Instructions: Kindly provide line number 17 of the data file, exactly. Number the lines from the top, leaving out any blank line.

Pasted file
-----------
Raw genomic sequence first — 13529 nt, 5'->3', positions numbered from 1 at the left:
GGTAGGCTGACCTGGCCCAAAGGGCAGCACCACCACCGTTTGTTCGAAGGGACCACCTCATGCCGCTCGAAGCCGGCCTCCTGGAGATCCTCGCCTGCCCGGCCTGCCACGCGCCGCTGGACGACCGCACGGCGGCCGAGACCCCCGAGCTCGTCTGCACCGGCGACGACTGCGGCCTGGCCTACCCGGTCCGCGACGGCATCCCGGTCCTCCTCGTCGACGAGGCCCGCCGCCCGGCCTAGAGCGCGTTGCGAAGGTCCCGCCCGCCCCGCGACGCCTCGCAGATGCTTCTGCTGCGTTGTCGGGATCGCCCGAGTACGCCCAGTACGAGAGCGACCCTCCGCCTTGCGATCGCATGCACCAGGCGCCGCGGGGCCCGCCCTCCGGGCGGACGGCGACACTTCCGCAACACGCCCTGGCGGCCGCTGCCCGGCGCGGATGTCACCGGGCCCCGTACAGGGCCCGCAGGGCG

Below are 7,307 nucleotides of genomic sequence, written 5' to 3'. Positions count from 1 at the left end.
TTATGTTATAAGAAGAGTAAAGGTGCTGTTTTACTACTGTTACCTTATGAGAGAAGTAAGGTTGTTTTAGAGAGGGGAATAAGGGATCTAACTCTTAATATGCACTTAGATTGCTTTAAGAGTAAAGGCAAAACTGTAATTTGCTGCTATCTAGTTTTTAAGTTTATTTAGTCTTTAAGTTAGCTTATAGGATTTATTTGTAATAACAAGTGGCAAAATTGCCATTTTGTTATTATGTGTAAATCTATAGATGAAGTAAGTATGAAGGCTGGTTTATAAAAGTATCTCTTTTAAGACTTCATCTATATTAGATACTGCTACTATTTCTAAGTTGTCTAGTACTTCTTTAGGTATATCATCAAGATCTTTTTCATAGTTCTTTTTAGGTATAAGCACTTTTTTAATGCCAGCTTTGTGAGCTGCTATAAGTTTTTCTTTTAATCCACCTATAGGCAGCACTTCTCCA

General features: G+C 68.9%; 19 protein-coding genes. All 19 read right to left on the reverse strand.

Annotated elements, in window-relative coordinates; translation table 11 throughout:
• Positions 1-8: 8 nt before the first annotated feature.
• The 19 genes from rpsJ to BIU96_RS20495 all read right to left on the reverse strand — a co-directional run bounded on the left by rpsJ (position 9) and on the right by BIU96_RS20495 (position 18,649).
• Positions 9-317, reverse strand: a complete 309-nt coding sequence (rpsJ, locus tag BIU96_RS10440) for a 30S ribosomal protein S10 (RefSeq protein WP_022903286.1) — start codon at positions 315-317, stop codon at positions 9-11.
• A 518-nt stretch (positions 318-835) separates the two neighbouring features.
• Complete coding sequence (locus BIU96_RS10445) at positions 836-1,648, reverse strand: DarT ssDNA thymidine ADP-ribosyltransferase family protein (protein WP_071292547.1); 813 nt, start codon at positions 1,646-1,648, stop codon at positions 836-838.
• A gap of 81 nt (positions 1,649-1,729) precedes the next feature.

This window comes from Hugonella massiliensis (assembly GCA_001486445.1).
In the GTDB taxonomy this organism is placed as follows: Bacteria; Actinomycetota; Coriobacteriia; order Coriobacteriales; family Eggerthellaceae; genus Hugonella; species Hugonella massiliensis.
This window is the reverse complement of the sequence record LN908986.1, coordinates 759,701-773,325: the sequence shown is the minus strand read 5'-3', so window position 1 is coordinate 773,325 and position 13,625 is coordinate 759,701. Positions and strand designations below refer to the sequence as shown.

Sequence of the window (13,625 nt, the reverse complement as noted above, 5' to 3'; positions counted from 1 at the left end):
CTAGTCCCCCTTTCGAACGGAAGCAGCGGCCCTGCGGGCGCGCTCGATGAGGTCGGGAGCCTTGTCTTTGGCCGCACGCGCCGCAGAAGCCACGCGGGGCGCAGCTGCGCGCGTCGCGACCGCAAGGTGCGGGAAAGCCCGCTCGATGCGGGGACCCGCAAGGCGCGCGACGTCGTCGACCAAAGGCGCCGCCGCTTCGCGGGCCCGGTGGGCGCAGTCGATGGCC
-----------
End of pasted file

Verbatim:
CTAGTCCCCCTTTCGAACGGAAGCAGCGGCCCTGCGGGCGCGCTCGATGAGGTCGGGAGCCTTGTCTTTGGCCGCACGCGCCGCAGAAGCCACGCGGGGCGCAGCTGCGCGCGTCGCGACCGCAAGGTGCGGGAAAGCCCGCTCGATGCGGGGACCCGCAAGGCGCGCGACGTCGTCGACCAAAGGCGCCGCCGCTTCGCGGGCCCGGTGGGCGCAGTCGATGGCC